Quietly thoughtful and emotionally on-point


From the Game for Adventure series

A wordless graphic offering conveys the fun and frustration of playing with friends.

In a bright, sunny room, white, carrot-topped Andrew draws a picture of his favorite three-horned purple monster. Suddenly, Andrew senses a presence at the window and discovers his purple friend peeking in at him. Quick as a flash, the young hero grabs his pith helmet and butterfly net, and the chase is on throughout an unthreatening, earth-toned forest. However, the violet creature continually manages to elude Andrew, and the boy’s frustration mounts until, in a moment of palpable vexation, he throws down his gear, ends the game, and storms off back home. After a good night of sleep and some time to ruminate, will Andrew take up the chase again, or will his emotions get the better of him? Nordling and Roberts’ take on childhood frustration is adroitly captured through big, clean, vibrant panels. The friendly-looking monster seems to enjoy the chase but doesn’t understand that he’s angering his friend. Andrew’s irritation at constantly being outwitted nearly vibrates off the pages, and watching his emotions cycle from angry back to calm should certainly resonate with younger readers. Andrew will appear in sequels featuring team games, though not as the main character.

Quietly thoughtful and emotionally on-point . (Graphic adventure. 4-8)

Pub Date: April 1, 2017

ISBN: 978-1-5124-1330-4

Page Count: 32

Publisher: Graphic Universe

Review Posted Online: Jan. 17, 2017

Kirkus Reviews Issue: Feb. 1, 2017

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Another sweet, empathetic day with Benny and Penny.


From the Benny and Penny series , Vol. 6

The sixth title in the Benny and Penny graphic early reader series captures children's transitory emotions with quiet, forgiving humor.

When Benny and Penny find a dead salamander, Penny names it Little Red and insists on a burial, while Benny thinks it's gross. The siblings' contrasting reactions continue throughout the tale. Their “grief” is just as transitory and matter-of-fact as that of the children in Margaret Wise Brown’s The Dead Bird (re-issued with new illustrations by Christian Robinson in 2016), though the comic-book format and Hayes' age-appropriate humor update the story. (Benny, hiding behind a bush, sneezes, causing Penny and her mole friend Melina to check the corpse for signs of life.) Although Penny responds in stereotypical girl fashion, bringing flowers for the grave, Benny expresses emotions too. When they find a living salamander, Benny thinks it's Little Red's ghost, while Penny decides it's Red's sister and names it Paula. Speech bubbles used to tell the story guide readers through the pages, while warm, friendly illustrations reminiscent of another classic, Beatrix Potter, provide detail and humor for new readers to study. Death is an odd subject for a comic for young children, but Hayes handles it well. For newly independent readers, this is an alternative to—not a replacement for—Brown’s classic.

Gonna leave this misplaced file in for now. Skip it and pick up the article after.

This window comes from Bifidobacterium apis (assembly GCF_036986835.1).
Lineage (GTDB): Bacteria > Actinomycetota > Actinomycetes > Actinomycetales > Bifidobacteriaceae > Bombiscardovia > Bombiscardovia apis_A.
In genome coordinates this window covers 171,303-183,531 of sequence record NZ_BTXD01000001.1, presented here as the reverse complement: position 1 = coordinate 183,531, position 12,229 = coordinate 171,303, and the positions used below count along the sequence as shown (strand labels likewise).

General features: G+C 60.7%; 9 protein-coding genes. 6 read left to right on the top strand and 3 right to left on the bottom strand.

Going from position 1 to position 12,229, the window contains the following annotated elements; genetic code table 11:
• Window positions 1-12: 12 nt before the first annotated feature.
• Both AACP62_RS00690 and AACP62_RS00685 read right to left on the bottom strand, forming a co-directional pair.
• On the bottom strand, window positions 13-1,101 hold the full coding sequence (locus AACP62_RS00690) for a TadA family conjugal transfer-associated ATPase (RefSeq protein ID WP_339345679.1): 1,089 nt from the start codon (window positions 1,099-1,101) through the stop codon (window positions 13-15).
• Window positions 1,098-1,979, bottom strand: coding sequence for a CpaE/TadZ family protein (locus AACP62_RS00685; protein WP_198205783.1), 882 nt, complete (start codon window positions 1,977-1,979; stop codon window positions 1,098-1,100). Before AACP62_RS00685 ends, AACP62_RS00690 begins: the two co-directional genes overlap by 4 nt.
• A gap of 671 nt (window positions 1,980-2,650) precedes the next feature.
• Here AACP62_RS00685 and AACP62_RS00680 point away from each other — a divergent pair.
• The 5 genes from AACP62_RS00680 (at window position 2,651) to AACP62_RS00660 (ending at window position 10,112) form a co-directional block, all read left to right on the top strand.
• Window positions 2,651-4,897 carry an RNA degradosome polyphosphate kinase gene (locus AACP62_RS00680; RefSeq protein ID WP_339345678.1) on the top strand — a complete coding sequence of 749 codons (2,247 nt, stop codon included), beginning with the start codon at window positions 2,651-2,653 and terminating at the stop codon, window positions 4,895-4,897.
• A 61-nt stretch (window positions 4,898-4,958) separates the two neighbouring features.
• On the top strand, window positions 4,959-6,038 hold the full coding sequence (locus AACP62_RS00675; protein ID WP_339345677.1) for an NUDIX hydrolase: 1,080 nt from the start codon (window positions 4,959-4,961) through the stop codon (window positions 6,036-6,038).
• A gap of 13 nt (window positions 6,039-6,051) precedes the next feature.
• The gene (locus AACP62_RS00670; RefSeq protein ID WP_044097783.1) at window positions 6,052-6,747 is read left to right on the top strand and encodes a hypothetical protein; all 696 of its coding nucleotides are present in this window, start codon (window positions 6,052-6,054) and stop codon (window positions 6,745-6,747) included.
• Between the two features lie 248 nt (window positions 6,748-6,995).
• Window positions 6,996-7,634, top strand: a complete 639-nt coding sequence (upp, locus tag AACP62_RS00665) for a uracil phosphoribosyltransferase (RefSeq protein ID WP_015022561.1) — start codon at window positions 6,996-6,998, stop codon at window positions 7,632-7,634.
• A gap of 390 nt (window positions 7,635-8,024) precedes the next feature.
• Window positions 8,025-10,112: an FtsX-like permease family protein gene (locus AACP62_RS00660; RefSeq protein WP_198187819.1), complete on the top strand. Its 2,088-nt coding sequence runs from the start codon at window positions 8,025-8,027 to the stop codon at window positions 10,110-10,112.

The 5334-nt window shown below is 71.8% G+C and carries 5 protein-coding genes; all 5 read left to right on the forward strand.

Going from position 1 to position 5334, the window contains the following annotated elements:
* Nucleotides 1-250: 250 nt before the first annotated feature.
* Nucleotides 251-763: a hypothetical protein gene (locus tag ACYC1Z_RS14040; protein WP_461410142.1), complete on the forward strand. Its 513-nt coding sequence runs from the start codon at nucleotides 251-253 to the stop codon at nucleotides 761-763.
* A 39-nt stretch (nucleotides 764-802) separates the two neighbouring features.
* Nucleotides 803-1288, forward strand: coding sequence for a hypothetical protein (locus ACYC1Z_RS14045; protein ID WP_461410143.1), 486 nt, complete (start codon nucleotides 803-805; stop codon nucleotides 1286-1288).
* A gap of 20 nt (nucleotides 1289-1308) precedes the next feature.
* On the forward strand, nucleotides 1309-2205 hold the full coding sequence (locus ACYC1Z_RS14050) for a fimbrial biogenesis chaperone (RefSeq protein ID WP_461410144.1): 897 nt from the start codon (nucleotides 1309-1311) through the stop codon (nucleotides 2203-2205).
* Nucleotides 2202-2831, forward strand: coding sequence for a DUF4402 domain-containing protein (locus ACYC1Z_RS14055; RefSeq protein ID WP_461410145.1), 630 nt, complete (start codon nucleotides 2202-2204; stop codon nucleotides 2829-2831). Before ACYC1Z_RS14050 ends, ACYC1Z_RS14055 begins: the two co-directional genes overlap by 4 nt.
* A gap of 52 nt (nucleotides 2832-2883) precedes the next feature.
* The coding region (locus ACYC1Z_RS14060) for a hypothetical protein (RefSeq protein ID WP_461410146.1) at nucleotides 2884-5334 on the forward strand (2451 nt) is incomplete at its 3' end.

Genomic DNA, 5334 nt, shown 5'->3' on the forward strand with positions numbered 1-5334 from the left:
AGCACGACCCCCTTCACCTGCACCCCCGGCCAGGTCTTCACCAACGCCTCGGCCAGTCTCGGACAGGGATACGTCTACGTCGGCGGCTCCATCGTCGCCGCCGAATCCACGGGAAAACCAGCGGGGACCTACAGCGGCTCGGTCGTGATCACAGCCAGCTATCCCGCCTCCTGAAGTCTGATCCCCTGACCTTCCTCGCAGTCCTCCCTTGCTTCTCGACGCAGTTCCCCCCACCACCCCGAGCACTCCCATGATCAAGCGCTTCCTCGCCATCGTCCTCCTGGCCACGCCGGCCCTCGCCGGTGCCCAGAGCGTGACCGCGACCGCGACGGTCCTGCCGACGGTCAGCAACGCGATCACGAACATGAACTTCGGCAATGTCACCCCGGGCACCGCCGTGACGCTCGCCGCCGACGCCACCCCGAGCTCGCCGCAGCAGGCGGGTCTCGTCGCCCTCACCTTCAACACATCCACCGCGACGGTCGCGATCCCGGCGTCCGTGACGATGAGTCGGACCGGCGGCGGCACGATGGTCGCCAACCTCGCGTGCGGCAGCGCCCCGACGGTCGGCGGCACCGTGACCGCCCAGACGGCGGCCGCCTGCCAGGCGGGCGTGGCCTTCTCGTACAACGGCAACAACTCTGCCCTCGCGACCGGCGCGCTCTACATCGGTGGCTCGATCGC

Another sweet, empathetic day with Benny and Penny. (Graphic early reader. 5-8)

Pub Date: Sept. 13, 2016

ISBN: 978-1-935179-99-3

Page Count: 32

Publisher: TOON Books & Graphics

Review Posted Online: July 2, 2016

Kirkus Reviews Issue: July 15, 2016

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Whether newbies to Indian mythology or longtime Amar Chitra Katha aficionados, readers are sure to be entertained by these...



From the Campfire Junior series

Lovably mischievous Ganesha figures out how to win a race and get his belly full of yummy rice in modern interpretations of two favorite Indian stories about the childhood of the elephant-headed god.

When Ganesha is challenged by his godly parents to race his superfast brother around the world to win a magic apple, his lumbering pace and portly form make him rethink the meaning of what is most important to him in the whole world. In another story, Ganesha’s boundless appetite causes great consternation to his host, the proud king Kubera, who must learn the secret to satisfying this young god. Told in hilarious rhyming couplets (“I am hungry, can’t you see? / You will have to get more food for me”) and illustrated playfully, this brief graphic novel ably introduces kids to the wise, exuberant child Ganesha. While most of the characters are drawn with cartoony panache and humor, the notable exception is a rather Caucasian-looking goddess Parvati, whose face is stuck in a constantly downcast direction—a puzzling choice for depicting the only female character. Despite this and some forced rhymes, on the whole Dutta and Nagulakonda leave readers happy and wanting more—which is on the way, if the last line, “Not the End,” is to be trusted.

Whether newbies to Indian mythology or longtime Amar Chitra Katha aficionados, readers are sure to be entertained by these fresh interpretations of ancient Indian tales. (Graphic novel. 5-8)

Pub Date: Sept. 15, 2015

ISBN: 978-93-81182-10-9

Page Count: 44

Publisher: Campfire

Review Posted Online: June 29, 2015

Kirkus Reviews Issue: July 15, 2015

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